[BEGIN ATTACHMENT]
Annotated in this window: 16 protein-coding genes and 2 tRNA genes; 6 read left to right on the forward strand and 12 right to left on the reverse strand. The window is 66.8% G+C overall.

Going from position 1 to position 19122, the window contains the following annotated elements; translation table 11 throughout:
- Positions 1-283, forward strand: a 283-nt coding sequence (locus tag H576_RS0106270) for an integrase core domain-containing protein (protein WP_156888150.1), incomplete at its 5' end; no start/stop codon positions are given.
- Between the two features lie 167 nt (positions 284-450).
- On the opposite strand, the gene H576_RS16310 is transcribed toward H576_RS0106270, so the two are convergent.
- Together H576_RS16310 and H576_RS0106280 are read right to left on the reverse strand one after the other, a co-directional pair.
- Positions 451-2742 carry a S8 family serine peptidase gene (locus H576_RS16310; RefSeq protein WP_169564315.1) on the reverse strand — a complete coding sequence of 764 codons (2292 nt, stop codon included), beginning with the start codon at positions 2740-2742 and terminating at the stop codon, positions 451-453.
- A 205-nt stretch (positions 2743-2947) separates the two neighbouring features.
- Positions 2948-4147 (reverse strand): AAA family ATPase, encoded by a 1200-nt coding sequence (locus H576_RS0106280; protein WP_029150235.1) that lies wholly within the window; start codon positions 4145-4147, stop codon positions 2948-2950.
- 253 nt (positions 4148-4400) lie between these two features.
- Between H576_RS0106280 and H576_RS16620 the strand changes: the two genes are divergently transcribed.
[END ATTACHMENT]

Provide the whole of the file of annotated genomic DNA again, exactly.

Annotated in this window: 16 protein-coding genes and 2 tRNA genes; 6 read left to right on the forward strand and 12 right to left on the reverse strand. The window is 66.8% G+C overall.

Going from position 1 to position 19122, the window contains the following annotated elements; translation table 11 throughout:
- Positions 1-283, forward strand: a 283-nt coding sequence (locus tag H576_RS0106270) for an integrase core domain-containing protein (protein WP_156888150.1), incomplete at its 5' end; no start/stop codon positions are given.
- Between the two features lie 167 nt (positions 284-450).
- On the opposite strand, the gene H576_RS16310 is transcribed toward H576_RS0106270, so the two are convergent.
- Together H576_RS16310 and H576_RS0106280 are read right to left on the reverse strand one after the other, a co-directional pair.
- Positions 451-2742 carry a S8 family serine peptidase gene (locus H576_RS16310; RefSeq protein WP_169564315.1) on the reverse strand — a complete coding sequence of 764 codons (2292 nt, stop codon included), beginning with the start codon at positions 2740-2742 and terminating at the stop codon, positions 451-453.
- A 205-nt stretch (positions 2743-2947) separates the two neighbouring features.
- Positions 2948-4147 (reverse strand): AAA family ATPase, encoded by a 1200-nt coding sequence (locus H576_RS0106280; protein WP_029150235.1) that lies wholly within the window; start codon positions 4145-4147, stop codon positions 2948-2950.
- 253 nt (positions 4148-4400) lie between these two features.
- Between H576_RS0106280 and H576_RS16620 the strand changes: the two genes are divergently transcribed.